Category Archives: Pages

JeTSI to Participate in NOAA’s 2017 Satellite Conference

JeTSI will be presenting a poster at NOAA’s 2017 Satellite Conference at the City College of New York, July 17 – 20. The poster will demonstrate a new approach to the Research-to-Operations (R2O) algorithm life cycle that leverages commodity cloud services, agile algorithm development, and open access to NOAA observational assets. Built around rigorous algorithm architecture models, an open algorithm development API and a scalable algorithm execution architecture, the “Open R2O Architecture” significantly reduces the cost of entry to perform basic research, provides high-throughput product generation services, and provides value-added end-user services.

The poster, “Open R2O Architecture – Reducing the Cost of Entry for Science Applications,” by Dr. Stephen Marley and Patrick Barnes, JeTSI, will be viewable on our website after the conference.

JeTSI on INNOVIM Small Business Team

JeTSI is pleased to announce that we are on the small business INNOVIM Team selected by the National Oceanic and Atmospheric Administration (NOAA) for a Professional and Technical (ProTech) Satellite Domain contract award as part of a suite of multiple Indefinite Delivery, Indefinite Quantity (IDIQ) contracts.

JeTSI is looking forward to working with the INNOVIM team and NOAA in providing systems engineering and architecture services to manage the Nation’s operational and environmental satellites of today and in the future. These satellites are used to forecast weather, analyze the environment and climate phenomena, and monitor hazardous conditions as well as provide proactive response and environmental intelligence. INNOVIM ProTech Team SOW Areas are listed in the team resource brochure.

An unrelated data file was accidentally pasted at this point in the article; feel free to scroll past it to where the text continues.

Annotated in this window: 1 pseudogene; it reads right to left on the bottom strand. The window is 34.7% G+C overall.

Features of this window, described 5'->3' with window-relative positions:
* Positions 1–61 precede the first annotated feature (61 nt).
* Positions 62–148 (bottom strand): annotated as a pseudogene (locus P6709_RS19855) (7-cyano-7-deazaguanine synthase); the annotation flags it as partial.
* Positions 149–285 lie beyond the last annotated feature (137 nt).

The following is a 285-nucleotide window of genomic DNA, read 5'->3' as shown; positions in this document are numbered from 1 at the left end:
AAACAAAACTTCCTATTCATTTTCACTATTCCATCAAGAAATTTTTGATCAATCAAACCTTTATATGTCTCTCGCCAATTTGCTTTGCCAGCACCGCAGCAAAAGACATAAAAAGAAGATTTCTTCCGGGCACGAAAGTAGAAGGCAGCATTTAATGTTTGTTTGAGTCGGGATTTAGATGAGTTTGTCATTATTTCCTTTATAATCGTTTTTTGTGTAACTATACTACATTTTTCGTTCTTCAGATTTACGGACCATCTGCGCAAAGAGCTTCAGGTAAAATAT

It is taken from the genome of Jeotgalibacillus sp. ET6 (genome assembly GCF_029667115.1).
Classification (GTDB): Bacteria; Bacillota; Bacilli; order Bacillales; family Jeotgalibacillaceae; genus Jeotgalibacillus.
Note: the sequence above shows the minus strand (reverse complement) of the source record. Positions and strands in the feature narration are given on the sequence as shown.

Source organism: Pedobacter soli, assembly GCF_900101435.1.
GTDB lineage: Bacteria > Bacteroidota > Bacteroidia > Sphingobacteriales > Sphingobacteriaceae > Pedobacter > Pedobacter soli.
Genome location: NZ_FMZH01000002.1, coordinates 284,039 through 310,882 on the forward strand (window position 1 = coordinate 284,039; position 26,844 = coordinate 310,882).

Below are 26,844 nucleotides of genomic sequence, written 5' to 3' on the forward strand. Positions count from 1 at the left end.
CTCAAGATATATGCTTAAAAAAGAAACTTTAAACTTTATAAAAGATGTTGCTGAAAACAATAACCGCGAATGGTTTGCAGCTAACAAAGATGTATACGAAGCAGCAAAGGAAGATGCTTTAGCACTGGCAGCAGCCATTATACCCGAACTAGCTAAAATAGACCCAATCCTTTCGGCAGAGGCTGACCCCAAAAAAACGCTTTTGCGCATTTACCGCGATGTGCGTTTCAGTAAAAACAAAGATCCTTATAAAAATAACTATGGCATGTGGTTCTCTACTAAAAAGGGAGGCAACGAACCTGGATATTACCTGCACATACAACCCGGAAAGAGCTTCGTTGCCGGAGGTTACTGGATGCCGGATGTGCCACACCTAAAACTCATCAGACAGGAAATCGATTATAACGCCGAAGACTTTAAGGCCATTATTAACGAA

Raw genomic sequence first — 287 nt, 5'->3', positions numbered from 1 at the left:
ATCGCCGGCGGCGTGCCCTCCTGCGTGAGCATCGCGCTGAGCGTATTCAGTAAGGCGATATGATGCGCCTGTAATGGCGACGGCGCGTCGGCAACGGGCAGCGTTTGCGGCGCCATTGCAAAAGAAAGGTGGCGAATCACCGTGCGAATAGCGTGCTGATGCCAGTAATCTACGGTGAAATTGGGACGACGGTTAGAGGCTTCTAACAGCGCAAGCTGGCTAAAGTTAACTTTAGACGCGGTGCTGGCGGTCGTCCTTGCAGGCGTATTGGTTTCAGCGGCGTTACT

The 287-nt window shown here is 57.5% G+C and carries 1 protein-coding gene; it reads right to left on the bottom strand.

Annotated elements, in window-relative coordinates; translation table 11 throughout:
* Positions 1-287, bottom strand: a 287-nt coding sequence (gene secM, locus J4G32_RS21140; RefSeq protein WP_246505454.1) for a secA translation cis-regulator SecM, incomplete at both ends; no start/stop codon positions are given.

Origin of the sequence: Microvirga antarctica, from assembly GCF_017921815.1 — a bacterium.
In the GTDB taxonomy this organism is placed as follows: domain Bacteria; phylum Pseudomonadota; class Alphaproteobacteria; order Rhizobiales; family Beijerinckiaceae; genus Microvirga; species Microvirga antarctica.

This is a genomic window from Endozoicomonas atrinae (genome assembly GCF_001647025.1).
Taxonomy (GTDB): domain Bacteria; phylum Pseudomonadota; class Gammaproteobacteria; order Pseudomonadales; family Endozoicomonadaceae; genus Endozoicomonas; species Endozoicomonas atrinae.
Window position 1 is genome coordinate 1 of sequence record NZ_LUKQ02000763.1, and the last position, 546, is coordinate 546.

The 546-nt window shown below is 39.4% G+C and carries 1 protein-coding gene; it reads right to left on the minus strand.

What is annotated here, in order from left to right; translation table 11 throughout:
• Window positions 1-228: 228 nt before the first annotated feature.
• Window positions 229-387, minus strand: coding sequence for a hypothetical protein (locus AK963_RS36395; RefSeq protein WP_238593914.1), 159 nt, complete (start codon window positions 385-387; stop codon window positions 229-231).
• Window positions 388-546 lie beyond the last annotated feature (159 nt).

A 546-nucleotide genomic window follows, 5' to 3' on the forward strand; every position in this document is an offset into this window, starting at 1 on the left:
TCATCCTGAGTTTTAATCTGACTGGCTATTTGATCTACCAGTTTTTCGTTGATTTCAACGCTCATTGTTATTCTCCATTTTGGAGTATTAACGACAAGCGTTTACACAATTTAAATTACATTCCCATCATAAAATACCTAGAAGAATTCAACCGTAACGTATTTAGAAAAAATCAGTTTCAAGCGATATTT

Review the INNOVIM ProTech Team brochure to see how we can help meet your needs.

JeTSI Innovim Team ProTech Announcement


JeTSI at NoMagic World Symposium

JeTSI Modelers attended the NoMagic World Symposium.

JeTSI has been on the forefront of applying Model Based Systems Engineering (MBSE) services and products utilizing the Department of Defense Architectural Framework (DoDAF) on large aerospace projects.  We have been working with NASA and NOAA on the Joint Polar Satellite System (JPSS) Ground Project (GP) since 2010. The JPSS GP spans the globe, with two Ground Terminal sites on each pole, plus communications provided by NASA’s Space Network geosynchronous communications satellites. The JPSS GP has numerous interfaces to other weather programs, NASA support organizations, other NOAA entities, other civil agencies and elements of the Department of Defense.

Leveraging UPDM, JeTSI worked with NASA to develop a very complete and detailed model of the JPSS GP. This architecture allowed NASA to execute its technical management activities with minimal resources, and to communicate the systems concepts and nuances throughout the life cycle. The full benefit of this work will be realized when the JPSS-2, JPSS-3, and JPSS-4 satellites are deployed over the next decade without having to re-develop the technical baseline for each new deployment.